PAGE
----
MANDI Awards Feature

Meet Bill Krugler

Krugler, a finalist for the PNC Navigator Award, is fighting chronic adult unemployment.

By - Mar 14th, 2020 01:58 pm

Bill Krugler [top row second from the left] and the Milwaukee JobsWork team. Photo courtesy of LISC.

Bill Krugler [top row second from the left] and the Milwaukee JobsWork team. Photo courtesy of LISC.

After years of working in private equity, Bill Krugler, founder of Milwaukee JobsWork, said he envisioned a different career for himself.

“I felt this yearning to do something where I felt maybe I was making more of a difference,” Krugler said.

An active member of his church and international mission trip-goer, Krugler was no stranger to the call to help others. But it was a headline he remembers seeing in 2010 that compelled him to do something more.

“I remember the headline came out that Milwaukee was the fourth most impoverished city in the United States. And that really struck me because I worked downtown, I lived in Whitefish Bay and I thought Milwaukee was the proverbial great city on a Great Lake, and that had been my experience,” Krugler said. “I had no idea that we had so many people living in poverty, so that really stuck with me.”

Krugler recognized an existing landscape of organizations and initiatives addressing poverty and then researched strategies. He found that many solutions focused on youth education while few focused on chronic adult unemployment.

Krugler’s belief in reducing the barriers to long-term employment inspired the founding of Milwaukee JobsWork, an organization that partners with community businesses to provide training and resources to assist people who have experienced poverty and unemployment.

JobsWork prides itself on its three Hs: hope, high expectations and being holistic. This approach, Krugler said, is what sets it apart from other job training programs.

According to the website, “Milwaukee JobsWork is a collaborative of dedicated business and community leaders who offer a new pathway to alleviate chronic unemployment in our city… We’re not a job service that helps people find a job and then walks away.”

Being there for participants in the program begins long before any formal training, however. Krugler said starting with the tenet of hope reinforces the idea in participants that they are worthy of holding a job and have a purpose in the world.

“Our society tends to label people by all the things they’ve done wrong in their life, and this premise of hope is really about teaching them to separate who they are today as a human being from whatever happened to them in the past,” Krugler said. “We really emphasize that you can be somebody, and give people hope.”

In order to give participants the confidence they need to have hope and go through the training, JobsWork sets high expectations. Krugler said this is intentional and a very important part of the programming.

“We’re here to help, we’re not here to do it for you,” Krugler said. “By setting high expectations for people, that goes hand in hand with ‘We believe in you, we’re setting these high expectations because we believe you can achieve them.’”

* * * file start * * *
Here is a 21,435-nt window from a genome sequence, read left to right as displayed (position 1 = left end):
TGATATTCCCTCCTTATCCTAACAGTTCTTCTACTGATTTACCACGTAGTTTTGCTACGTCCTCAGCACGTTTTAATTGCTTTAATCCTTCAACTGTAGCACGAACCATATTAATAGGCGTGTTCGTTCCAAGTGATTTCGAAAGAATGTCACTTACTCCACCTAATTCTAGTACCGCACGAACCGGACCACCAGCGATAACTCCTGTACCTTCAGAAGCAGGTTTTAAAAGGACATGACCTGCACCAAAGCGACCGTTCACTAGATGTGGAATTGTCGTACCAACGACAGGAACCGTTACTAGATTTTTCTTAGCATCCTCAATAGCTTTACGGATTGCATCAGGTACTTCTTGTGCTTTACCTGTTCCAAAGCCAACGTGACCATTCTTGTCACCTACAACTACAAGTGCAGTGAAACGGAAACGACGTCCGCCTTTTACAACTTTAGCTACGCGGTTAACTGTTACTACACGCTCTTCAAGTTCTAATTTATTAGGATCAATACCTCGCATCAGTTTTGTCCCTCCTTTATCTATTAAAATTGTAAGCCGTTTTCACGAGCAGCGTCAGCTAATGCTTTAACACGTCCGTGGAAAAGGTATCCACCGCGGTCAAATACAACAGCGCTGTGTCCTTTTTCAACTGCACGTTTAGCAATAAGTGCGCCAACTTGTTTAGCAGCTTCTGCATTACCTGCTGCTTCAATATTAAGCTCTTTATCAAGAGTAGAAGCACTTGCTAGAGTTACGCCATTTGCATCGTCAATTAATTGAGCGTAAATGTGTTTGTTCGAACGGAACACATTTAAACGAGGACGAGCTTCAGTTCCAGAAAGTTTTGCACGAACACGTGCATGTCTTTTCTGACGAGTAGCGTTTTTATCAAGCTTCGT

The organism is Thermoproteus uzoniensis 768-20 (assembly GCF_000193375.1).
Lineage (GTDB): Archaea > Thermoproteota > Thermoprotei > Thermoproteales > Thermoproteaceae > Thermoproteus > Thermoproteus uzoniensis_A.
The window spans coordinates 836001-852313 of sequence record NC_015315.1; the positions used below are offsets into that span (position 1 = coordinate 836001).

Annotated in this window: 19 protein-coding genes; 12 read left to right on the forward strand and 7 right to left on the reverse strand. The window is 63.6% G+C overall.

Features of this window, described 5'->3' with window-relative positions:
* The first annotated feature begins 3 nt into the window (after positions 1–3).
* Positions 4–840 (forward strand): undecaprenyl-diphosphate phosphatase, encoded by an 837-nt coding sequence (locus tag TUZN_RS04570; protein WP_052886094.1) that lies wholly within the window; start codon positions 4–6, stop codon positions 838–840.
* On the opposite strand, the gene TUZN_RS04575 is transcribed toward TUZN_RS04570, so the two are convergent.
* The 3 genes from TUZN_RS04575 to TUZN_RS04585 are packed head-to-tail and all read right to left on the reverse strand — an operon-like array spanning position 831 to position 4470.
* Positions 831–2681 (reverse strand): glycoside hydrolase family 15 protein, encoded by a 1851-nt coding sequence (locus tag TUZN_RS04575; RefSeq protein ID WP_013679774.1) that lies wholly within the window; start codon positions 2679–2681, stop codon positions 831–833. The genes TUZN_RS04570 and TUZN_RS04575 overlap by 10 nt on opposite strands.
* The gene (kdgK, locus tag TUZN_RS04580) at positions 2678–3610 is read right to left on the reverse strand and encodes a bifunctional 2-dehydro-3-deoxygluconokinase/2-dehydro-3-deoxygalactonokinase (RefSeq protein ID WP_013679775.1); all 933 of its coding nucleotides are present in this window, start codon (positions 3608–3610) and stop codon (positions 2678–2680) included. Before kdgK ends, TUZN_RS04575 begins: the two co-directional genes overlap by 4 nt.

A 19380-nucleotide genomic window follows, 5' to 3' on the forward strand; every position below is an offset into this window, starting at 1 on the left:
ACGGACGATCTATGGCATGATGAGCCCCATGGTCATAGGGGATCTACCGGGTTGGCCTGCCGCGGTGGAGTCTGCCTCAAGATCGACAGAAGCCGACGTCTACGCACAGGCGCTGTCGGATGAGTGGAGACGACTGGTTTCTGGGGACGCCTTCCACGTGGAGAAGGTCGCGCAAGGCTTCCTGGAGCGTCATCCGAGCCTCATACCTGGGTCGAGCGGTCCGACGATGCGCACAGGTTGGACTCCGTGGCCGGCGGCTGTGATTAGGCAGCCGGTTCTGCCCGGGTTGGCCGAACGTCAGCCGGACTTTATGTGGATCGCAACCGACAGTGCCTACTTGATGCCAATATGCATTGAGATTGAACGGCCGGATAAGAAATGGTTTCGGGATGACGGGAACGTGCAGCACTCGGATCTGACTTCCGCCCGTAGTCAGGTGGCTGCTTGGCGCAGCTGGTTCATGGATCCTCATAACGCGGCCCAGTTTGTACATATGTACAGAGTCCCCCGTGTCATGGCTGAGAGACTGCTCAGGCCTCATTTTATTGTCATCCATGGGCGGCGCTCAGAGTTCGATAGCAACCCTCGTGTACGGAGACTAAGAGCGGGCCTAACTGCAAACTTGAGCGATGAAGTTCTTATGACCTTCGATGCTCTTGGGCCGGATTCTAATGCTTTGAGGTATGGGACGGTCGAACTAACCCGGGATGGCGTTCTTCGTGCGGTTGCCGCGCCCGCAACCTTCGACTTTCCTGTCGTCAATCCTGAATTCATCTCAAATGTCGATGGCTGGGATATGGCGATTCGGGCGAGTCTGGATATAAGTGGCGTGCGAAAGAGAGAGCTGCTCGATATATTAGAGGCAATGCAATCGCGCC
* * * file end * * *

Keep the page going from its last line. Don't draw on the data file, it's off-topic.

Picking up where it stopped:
Jeff, a member of JobsWork who has gone through times of experiencing homelessness, spoke to how these heightened expectations allowed him to understand his potential.

“JobsWork impacted my life in a way where it gave me more confidence in myself and to never let the world put a ceiling on what I can accomplish,” Jeff said.

The holistic aspect of JobsWork is the understanding that having a job — and keeping a job — is not just a matter of applying and getting hired.

“We came to understand, people are struggling to succeed in employment because they have all these issues, challenges, barriers in their life that are standing in their way of long-term employment success,” Krugler said. “So we go deeper with the individual to really understand all the issues that they’re facing… and then we stay with them on their journey much longer.”

That journey begins with a two-week career readiness workshop that gives members a preview into what they will be learning so they can begin to build their confidence to speak about their past struggles so that they can move forward. Krugler said this is why the most important ingredient during these two weeks is trust.

“A lot of times organizations are asking questions because they want to find a reason not to work with you,” Krugler said. “So the people tend to be a little guarded about opening up about the challenges in their life, so we have to build this trust so that they can know: ‘There’s nothing you can tell us that’s going to cause us to not want to work with you.’”

All the elements of a traditional job training organization — such as mock interviews, resume building and application processes — are embedded in JobsWork. But the core of the organization is “built more on the softer side of things,” Krugler said.

“It’s about getting people to start to think about themselves differently,” Krugler said.

By the end of 2019, 189 members of JobsWork had gained employment, Jeff being one of them. He didn’t just gain a job, he started buying Christmas presents for his children, he was able to be more present in his family.

“They showed me I’m worth more than I once thought,” Jeff said.

Categories: Business

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